‘Low impact living’ means to live as lightly as possible on the earth. Reducing our impact on the wider environment has become an urgent task in the face of climate change. Residential and non-domestic buildings account for around 45% of C02 emissions in the UK. The UK government set a target for all new buildings to be carbon neutral by 2019. LILAC is aiming to make each home carbon negative: able to return to the national grid as much power (and more) as it uses over the course of a year.
How are we doing this?
First, we have used locally sourced building materials. The walls of our houses are made from super-insulated straw bale and timber panels, pre-fabricated in Modcell’s local ‘Flying Factory’. In contrast to a conventionally built home which produces around 50 tonnes of CO2 during its construction, a home built using straw bale as insulation can actually store 12.25 tonnes of CO2!
Second, the buildings use ‘passive solar’ design, which means that the insulating materials and design of the buildings combine to store solar heat in the winter and reject solar heat in the summer, thus reducing the need to input heating energy.
Third, residents are working together to consider the environmental impact of our daily activities, for instance through car sharing; pooling resources and tools; and looking to the local area to provide as many needs as possible. Growing food on our allotments means we eat as locally as physically possible!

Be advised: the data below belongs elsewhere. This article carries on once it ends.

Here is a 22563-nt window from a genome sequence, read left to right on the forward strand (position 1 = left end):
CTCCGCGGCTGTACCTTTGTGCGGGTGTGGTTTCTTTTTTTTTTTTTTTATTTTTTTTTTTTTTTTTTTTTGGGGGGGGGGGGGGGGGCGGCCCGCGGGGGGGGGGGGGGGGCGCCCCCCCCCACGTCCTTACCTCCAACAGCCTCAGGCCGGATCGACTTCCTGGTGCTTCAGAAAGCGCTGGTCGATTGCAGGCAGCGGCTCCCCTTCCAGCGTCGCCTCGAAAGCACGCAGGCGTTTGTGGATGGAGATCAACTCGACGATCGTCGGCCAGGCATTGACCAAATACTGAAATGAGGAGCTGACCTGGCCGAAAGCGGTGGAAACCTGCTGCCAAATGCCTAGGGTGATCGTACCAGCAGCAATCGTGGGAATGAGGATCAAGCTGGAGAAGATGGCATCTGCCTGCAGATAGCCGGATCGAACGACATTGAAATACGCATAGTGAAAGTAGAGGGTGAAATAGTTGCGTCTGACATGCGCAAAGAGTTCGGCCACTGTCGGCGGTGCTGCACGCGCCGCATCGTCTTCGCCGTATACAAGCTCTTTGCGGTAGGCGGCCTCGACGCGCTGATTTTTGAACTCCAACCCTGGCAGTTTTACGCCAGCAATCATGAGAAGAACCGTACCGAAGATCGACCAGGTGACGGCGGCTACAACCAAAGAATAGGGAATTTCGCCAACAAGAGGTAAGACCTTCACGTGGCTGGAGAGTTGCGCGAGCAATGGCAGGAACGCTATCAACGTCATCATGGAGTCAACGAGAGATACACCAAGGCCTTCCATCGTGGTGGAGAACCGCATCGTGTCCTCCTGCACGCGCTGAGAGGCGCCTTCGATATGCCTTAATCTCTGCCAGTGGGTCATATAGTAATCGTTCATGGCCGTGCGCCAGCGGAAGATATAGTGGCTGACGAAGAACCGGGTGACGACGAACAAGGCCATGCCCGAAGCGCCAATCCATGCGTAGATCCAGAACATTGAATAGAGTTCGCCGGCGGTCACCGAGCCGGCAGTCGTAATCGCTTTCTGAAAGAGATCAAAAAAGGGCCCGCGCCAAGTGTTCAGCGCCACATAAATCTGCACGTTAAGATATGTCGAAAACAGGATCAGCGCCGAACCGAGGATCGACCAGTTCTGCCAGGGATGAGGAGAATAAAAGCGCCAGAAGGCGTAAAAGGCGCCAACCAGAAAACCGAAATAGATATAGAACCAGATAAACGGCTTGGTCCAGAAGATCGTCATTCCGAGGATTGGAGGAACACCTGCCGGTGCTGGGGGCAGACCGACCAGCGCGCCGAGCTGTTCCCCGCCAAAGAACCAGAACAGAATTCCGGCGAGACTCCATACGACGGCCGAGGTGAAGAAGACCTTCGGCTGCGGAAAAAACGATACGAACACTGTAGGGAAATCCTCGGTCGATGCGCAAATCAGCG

Richard Miller, Richard Miller, Low Impact Buildings Innovation Platform, Technology Strategy Board [http://www.innovationuk.org/news/innovation-uk-vol6-1/0313-carbon-emissions---growth-opportunities-in-a-low-carbon-economy.html] [accessed 06/07/13].
 Department for Communities and Local Government, ‘Improving the Energy Efficiency in Buildings and Using Planning to Protect the Environment’, [https://www.gov.uk/government/policies/improving-the-energy-efficiency-of-buildings-and-using-planning-to-protect-the-environment] [accessed 06/07/13].
 Qureshi, H. ‘Home is Where the Heat Is: Why Old Can be Good as New’, The Guardian March 16, 2008 [http://www.guardian.co.uk/money/2008/mar/16/homeimprovements.householdbills] [accessed 06/07/13].